Was it a good thing that the course was only 12.63 miles, according to my Garmin GPS watch? Well, not for those who wanted to run an official personal best. I knew instantly that the route was short when we made a u-turn along a 4.1-mile double-loop stretch and hit the seven-mile marker. I checked my watch and saw 6.59 miles on it. What the heck? Unfortunately, whoever set up the u-turn didn’t look at the official course map and put it in the wrong place. Pretty disappointing.

Unusual music is played on the final stretch.

I always think that signing up for a race and plunking down your hard-earned cash (or really the Mister’s hard-earned cash) enters runners into a contract with the event. We’re promised a safe, accurate course; in return, we should be adequately trained for the distance.

I think this particular race broke that promise (it also didn’t help that the first water stop was more than two miles from the start on such a hot day). Hope it doesn’t happen next year, because it benefits some good causes.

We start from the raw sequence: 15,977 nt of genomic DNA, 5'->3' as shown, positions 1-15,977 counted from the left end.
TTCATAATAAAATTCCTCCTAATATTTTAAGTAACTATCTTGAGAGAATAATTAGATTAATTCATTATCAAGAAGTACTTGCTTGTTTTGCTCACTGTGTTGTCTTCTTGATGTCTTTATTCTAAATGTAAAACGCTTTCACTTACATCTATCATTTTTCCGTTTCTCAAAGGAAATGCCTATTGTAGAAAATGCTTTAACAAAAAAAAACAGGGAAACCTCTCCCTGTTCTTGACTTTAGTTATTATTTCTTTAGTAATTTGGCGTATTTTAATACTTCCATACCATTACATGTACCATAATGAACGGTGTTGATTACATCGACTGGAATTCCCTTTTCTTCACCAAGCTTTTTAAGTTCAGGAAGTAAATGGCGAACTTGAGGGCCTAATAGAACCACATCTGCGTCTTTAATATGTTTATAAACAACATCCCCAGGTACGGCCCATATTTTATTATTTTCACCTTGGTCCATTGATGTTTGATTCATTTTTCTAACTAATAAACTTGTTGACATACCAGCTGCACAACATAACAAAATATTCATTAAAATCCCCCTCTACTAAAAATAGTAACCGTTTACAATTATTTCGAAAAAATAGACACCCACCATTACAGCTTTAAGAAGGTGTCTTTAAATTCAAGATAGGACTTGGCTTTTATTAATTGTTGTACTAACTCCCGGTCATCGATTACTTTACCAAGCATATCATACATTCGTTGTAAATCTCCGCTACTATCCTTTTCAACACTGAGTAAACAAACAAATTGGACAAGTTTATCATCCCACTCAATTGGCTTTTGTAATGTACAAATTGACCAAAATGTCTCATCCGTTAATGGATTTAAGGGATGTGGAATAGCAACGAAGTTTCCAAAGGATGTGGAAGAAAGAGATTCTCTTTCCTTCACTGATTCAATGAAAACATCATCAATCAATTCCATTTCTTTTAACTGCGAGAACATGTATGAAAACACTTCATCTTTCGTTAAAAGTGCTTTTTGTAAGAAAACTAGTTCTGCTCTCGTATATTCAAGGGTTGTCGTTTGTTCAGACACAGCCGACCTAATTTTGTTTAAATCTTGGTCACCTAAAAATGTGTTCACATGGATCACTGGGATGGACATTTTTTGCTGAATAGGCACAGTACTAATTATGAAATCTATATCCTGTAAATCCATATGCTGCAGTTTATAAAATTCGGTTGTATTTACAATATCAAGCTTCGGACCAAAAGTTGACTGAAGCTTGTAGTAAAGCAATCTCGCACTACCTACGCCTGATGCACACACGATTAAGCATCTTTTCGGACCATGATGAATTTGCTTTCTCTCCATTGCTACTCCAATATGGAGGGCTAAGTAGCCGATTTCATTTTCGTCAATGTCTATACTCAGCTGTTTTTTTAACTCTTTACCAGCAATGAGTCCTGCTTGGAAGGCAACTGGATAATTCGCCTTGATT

Plus it’s close to home (about 10 minutes away) with plenty of free parking. I’m all about convenience when it comes to running . . . no matter what the weather.

Half is NOT full

Want to know how to rile up a runner? Call a half marathon a marathon.

My friend Stacie, who runs but doesn’t enter races, told me a few weeks ago that our mutual buddy Lana was going to be running a marathon soon. I asked her if she meant the half marathon the last Sunday in March. Maybe, she replied.

So I e-mailed Lana to ask what race she had entered. The marathon in our city on March 27, she said. You mean the half marathon? Yes, that’s the one, she replied.